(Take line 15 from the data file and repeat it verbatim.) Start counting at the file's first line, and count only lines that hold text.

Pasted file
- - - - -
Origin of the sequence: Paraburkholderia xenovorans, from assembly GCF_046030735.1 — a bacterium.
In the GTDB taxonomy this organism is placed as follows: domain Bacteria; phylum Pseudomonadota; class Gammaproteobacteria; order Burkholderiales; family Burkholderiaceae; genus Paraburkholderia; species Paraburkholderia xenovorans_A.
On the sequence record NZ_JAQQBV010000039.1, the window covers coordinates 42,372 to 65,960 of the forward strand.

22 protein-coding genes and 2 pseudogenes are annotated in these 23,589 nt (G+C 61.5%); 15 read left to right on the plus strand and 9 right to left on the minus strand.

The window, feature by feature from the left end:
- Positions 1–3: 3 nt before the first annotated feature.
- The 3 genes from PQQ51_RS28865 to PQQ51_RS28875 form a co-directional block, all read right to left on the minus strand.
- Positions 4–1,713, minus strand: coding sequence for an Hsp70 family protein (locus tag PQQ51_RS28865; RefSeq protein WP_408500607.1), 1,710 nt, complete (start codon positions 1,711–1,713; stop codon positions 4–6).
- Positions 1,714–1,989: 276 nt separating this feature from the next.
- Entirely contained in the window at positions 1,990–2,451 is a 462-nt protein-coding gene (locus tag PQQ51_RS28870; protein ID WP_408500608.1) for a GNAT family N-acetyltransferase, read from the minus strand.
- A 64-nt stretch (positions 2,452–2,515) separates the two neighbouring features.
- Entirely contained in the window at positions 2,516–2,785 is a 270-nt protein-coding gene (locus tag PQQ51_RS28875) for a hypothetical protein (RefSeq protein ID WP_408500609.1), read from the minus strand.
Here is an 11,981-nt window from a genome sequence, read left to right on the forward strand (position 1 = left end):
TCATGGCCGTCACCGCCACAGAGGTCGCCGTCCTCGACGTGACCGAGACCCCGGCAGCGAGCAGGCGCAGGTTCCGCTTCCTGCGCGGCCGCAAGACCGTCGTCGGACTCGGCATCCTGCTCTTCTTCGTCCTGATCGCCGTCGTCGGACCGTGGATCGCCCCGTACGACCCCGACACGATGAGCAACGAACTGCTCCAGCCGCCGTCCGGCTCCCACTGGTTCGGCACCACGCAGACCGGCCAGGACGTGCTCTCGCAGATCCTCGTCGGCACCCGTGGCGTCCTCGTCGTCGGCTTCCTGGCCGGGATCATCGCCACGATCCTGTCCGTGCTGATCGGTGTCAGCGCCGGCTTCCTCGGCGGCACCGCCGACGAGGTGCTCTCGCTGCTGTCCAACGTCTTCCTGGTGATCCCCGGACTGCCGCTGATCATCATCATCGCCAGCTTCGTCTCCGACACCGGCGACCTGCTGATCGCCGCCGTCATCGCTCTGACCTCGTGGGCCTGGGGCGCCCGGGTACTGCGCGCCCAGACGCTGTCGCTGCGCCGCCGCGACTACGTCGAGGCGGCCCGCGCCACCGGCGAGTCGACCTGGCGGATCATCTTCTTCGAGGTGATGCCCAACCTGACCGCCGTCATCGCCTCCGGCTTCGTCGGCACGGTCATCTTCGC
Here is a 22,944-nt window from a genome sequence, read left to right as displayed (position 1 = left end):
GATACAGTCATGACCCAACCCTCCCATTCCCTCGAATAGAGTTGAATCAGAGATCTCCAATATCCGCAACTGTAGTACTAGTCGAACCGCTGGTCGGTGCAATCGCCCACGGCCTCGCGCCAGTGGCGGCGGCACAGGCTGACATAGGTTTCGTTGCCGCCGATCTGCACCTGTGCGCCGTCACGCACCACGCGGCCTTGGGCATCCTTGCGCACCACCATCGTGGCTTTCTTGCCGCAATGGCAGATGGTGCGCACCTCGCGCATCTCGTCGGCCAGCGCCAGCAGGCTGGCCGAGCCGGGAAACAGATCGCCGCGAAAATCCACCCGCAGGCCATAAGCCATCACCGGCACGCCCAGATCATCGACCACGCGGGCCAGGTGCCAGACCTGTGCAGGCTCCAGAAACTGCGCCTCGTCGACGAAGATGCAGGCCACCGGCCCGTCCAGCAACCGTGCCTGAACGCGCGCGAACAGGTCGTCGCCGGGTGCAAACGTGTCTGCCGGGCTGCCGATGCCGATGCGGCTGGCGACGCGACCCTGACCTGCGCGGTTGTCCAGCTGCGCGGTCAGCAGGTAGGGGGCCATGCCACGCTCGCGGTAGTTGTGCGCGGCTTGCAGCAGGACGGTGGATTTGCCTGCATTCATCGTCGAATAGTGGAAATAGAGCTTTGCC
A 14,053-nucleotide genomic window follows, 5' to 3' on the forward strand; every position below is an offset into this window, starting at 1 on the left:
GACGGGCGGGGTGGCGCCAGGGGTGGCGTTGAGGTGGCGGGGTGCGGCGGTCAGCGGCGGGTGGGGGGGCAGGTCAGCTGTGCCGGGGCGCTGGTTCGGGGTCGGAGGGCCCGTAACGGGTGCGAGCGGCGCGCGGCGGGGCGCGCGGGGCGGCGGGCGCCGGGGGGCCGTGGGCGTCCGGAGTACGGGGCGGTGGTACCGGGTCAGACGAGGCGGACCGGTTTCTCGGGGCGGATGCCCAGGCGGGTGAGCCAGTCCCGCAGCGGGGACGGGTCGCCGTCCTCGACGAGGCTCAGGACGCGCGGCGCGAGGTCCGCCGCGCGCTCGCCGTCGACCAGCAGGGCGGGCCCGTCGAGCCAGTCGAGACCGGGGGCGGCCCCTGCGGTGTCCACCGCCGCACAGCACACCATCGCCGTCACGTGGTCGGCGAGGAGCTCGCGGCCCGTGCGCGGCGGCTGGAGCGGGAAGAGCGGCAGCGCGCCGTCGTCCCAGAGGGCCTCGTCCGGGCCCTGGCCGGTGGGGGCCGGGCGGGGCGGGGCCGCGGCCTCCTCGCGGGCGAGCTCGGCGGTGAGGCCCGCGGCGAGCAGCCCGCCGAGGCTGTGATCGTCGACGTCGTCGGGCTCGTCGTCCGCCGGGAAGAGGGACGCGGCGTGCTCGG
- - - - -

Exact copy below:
Here is a 22,944-nt window from a genome sequence, read left to right as displayed (position 1 = left end):